East Kensington Elementary has started the school year with its lowest enrolment in at least five years.

Student numbers dip at South Surrey heritage school

Discussions planned to explore how to boost enrolment at East Kensington

As the Surrey School District continues to grapple with overcrowded classrooms across the city, a heritage South Surrey school is struggling with the completely opposite dilemma – how to turn around its lowest student enrolment in at least five years.

District spokesman Doug Strachan confirmed Friday that discussions will get underway this fall around ways to attract students to East Kensington Elementary.

Parents were warned before the summer that enrolment at the 2795 184 St. school may be an issue, Strachan said.

Friday, officials sent a newsletter home advising that just 40 kindergarten to Grade 7 students were enrolled for the 2016-17 school year, and that as a result, staffing would be reduced by one teacher and the grades would be reconfigured into two classes: one for kindergarten and Grade 1 students, and one for students in Grades 2-7.

“I know over the years, our school has had its ups and down with enrolment, and our hope is we will bounce back and that this will be only a short-term challenge,” principal Jennifer Tarnowski writes.

“We are looking for a sustainable long-term solution for East Kensington and will come back to the community this fall with suggestions and ideas for moving forward. We also welcome suggestions and ideas from our community.”

Strachan said the sole Grade 7 student opted this week to change schools, and enrolment may dip further next week if any or all of the three registered Grade 6 students follow suit.

While one parent contacted Peace Arch News Friday to express concerns with the wide spread of grades in one class, Strachan said multi-age classrooms are not a new concept in the district.

“East Kensington has always been like that,” he said.

And given the small number of students overall, it’s “manageable.”

“There’s not going to be any deficiency in education,” he said.

Strachan said it’s too early to say what options may be explored for boosting enrolment, but that officials are hopeful.

“The enrolment has faced its challenges over the years,” he said, describing parents’ concerns as “understandable.”

At the same time, the tight-knit community is the school’s strength, he said, and it’s hoped as word gets out about what it has to offer, enrolment will again climb.

 

Just Posted

Grieving mom hopes Facebook message leads to new investigation into son’s Surrey homicide

Criminal Justice Branch didn’t lay charges, concluding no substantial likelihood of murder or manslaughter conviction

Stay home, cats – only pet dogs are OK to attend ‘Cat Walk’ at Surrey park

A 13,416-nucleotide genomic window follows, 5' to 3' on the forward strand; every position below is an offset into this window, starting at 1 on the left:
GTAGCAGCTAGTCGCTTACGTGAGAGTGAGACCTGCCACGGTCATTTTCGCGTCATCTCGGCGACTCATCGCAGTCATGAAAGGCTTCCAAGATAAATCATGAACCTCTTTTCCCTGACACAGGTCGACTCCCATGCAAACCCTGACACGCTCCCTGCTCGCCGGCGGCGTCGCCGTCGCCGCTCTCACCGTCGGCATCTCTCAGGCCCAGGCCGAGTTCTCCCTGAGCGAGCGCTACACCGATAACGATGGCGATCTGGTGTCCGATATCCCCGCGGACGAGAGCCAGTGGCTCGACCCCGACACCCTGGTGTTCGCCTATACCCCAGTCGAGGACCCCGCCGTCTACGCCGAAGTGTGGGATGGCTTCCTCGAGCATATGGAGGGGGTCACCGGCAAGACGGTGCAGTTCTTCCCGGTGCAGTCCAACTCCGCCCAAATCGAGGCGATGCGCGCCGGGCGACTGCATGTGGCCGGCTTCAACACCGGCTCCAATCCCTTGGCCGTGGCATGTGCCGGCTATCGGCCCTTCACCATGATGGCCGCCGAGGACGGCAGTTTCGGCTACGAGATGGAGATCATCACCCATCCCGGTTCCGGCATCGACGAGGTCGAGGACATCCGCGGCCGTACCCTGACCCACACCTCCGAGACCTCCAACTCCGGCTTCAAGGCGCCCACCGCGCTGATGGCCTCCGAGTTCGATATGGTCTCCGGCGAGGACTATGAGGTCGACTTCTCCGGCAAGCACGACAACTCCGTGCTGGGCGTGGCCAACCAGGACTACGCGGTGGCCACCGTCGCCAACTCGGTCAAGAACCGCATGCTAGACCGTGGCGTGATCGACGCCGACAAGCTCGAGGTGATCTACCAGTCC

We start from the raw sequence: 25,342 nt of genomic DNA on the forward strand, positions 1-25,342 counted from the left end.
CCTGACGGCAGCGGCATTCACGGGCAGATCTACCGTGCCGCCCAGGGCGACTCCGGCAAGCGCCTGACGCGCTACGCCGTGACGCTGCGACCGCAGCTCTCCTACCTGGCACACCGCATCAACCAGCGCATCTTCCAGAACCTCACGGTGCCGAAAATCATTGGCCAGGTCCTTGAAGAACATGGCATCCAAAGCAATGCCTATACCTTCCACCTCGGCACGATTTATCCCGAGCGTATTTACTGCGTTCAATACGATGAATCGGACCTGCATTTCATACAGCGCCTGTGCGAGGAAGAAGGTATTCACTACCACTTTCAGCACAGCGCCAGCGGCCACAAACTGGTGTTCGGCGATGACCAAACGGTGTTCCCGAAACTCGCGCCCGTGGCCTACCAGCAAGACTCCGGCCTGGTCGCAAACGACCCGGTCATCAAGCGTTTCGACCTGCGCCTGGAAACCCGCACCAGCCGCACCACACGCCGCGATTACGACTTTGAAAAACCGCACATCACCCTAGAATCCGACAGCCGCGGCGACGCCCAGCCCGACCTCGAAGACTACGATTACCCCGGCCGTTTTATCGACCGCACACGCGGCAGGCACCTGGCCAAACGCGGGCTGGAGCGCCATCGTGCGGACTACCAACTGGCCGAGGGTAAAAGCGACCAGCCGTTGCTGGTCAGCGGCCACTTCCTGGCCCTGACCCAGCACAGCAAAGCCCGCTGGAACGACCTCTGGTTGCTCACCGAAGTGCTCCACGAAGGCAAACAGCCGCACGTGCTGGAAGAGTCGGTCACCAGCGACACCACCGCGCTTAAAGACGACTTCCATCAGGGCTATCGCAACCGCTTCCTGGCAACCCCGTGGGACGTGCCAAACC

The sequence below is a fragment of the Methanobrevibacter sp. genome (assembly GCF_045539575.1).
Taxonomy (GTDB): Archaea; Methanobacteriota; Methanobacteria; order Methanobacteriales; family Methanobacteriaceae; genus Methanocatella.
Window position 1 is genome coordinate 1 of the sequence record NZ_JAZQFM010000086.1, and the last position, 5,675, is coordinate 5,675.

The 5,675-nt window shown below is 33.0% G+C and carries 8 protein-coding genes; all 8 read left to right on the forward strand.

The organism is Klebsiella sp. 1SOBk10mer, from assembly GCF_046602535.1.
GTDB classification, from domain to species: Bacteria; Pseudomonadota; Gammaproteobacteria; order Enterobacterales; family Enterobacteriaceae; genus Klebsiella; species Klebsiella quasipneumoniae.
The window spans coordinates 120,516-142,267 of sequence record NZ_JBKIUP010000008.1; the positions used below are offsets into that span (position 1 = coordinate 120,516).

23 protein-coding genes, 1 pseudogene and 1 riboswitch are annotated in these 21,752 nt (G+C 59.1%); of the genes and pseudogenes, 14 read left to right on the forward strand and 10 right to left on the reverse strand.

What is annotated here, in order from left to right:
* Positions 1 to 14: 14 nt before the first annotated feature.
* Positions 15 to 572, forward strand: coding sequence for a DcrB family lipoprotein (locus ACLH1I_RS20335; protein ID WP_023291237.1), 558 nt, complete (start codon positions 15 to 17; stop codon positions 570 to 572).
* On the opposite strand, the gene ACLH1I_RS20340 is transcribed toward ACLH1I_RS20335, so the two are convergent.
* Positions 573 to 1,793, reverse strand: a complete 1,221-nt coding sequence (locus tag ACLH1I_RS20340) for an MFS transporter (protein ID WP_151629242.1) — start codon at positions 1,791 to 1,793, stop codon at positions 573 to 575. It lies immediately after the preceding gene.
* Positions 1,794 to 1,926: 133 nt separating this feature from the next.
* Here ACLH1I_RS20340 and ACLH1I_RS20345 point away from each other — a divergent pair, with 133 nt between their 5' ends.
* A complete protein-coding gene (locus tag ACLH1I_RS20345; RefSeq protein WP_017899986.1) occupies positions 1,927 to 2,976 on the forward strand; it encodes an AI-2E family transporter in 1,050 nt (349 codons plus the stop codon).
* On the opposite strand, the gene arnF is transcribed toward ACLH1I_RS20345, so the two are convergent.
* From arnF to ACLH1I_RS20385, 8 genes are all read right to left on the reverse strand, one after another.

Surrey Community Cat Coalition’s second annual fundraiser planned Saturday

White Rock’s Mueller wins World Series of Poker bracelet

Third career WSOP win for former professional hockey player

Surrey high school teacher receives Loran award

First ever to be given to Surrey teacher, district says

ZYTARUK: Canal isn’t Surrey’s first ‘different’ idea

Anyone up for waterskiing in Doug’s Ditch?

VIDEO: Trans Mountain expansion project gets green light, again

Prime Minister Justin Trudeau announced the decision in Ottawa on Tuesday afternoon

MPs hear retired B.C. nurse’s petition to change compensation for fatal medical errors

Teri McGrath wants provinces to implement no-fault system for medical errors

Horgan says he’ll still defend B.C. coast after second Trans Mountain approval

Meanwhile, one B.C. First Nation has announced plans for a legal challenge

Metro Vancouver’s air quality could be the worst yet this wildfire season

As wildfire season approached, Metro Vancouver experts predict the air will be an issue for many

Demonstrators on either side of Trans Mountain debate clash in Vancouver

Crowd heard from member of Indigenous-led coalition that hopes to buy 51% of expansion project

Update: Multiple fires along the railway tracks in Pitt Meadows

CP rail has closed tracks while firefighters work

B.C.’s measles vaccination program gains traction in May

More than 15,000 doses of the MMR vaccine has been administered across the province

B.C. farmers concerned Agricultural Land Reserve changes choking their livelihood

Dozens voice concerns at special meeting hosted on Vancouver Island

UPDATE: Two-year-old involved in Chilliwack pool drowning has died

Toddler was reported to not be breathing as air ambulance called out Thursday afternoon

Most Read

l -->